A broke city looks 'beyond bankruptcy'

San Bernardino entered 2013 unable to pay its bills and pleading for protection from its creditors in a Chapter 9 filing. The city was broke, and its financial crisis revealed operational problems that could no longer be ignored. It was time for the community to get involved. The Sun led the way.

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  1. In January, The Sun announced it would launch a year-long editorial project to examine the policies and practices that helped lead San Bernardino to bankruptcy.
  2. A few months later, The Sun News Lounge opened its doors, and readers were invited inside to share their thoughts on how the newsroom could better serve the community. The News Lounge and the events it sponsored quickly became a forum for concerned community members to make connections with others interested in the city's bankruptcy and its return to solvency.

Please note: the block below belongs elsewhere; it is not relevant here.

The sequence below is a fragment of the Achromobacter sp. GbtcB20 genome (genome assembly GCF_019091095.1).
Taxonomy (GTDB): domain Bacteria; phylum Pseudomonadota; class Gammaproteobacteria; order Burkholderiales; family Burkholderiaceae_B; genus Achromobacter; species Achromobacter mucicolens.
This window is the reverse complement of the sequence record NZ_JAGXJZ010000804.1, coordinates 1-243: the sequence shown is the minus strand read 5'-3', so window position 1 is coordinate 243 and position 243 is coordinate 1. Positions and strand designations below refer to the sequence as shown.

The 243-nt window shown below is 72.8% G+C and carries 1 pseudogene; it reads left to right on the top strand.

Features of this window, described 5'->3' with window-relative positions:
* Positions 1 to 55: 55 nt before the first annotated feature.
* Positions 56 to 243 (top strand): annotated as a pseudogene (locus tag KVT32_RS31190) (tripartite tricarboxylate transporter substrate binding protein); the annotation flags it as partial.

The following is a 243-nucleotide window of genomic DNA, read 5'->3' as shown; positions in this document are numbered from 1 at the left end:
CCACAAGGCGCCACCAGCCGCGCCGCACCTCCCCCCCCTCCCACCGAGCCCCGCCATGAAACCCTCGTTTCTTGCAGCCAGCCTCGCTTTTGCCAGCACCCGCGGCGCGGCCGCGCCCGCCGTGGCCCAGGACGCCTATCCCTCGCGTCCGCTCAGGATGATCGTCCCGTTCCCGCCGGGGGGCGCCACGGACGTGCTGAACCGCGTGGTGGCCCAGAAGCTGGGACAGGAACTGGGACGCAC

3. August marked the anniversary of the city's Chapter 9 filing. After spending the better part of a year weighing in on San Bernardino's problems, editorial writer and editor Jessica Keating wanted to re-direct the conversation. It was time to stop looking back, and instead focus on the future. 
  4. Attendance exceeded The Sun's expectations. Previous News Lounge events drew a dozen or so to The Sun's office in downtown San Bernardino. On Aug. 1, than 120 residents, business owners, civic leaders and elected officials gathered to discuss practical ways to improve the quality of life in San Bernardino.
  5. In the months that followed, residents planned park and community cleanups, and worked to get out the vote for the Nov. 5 election, which targeted several officials for recall. 
  6. Shortly before the Nov. 5 election, The Sun News Lounge organized a voter town hall to turn the tables on candidates, asking them to listen while voters talked about their hopes for their city.
  7. In the Nov. 5 election, nine months after The Sun began its editorial project and launched a community-wide conversation about changes needed at City Hall, voters recalled two entrenched city leaders, the city attorney and a city councilwoman, and advanced a political reform candidate to the February 2014 mayoral runoff. The reformer, Carey Davis, would go on to win the mayor's seat in the Feb. 4 election.
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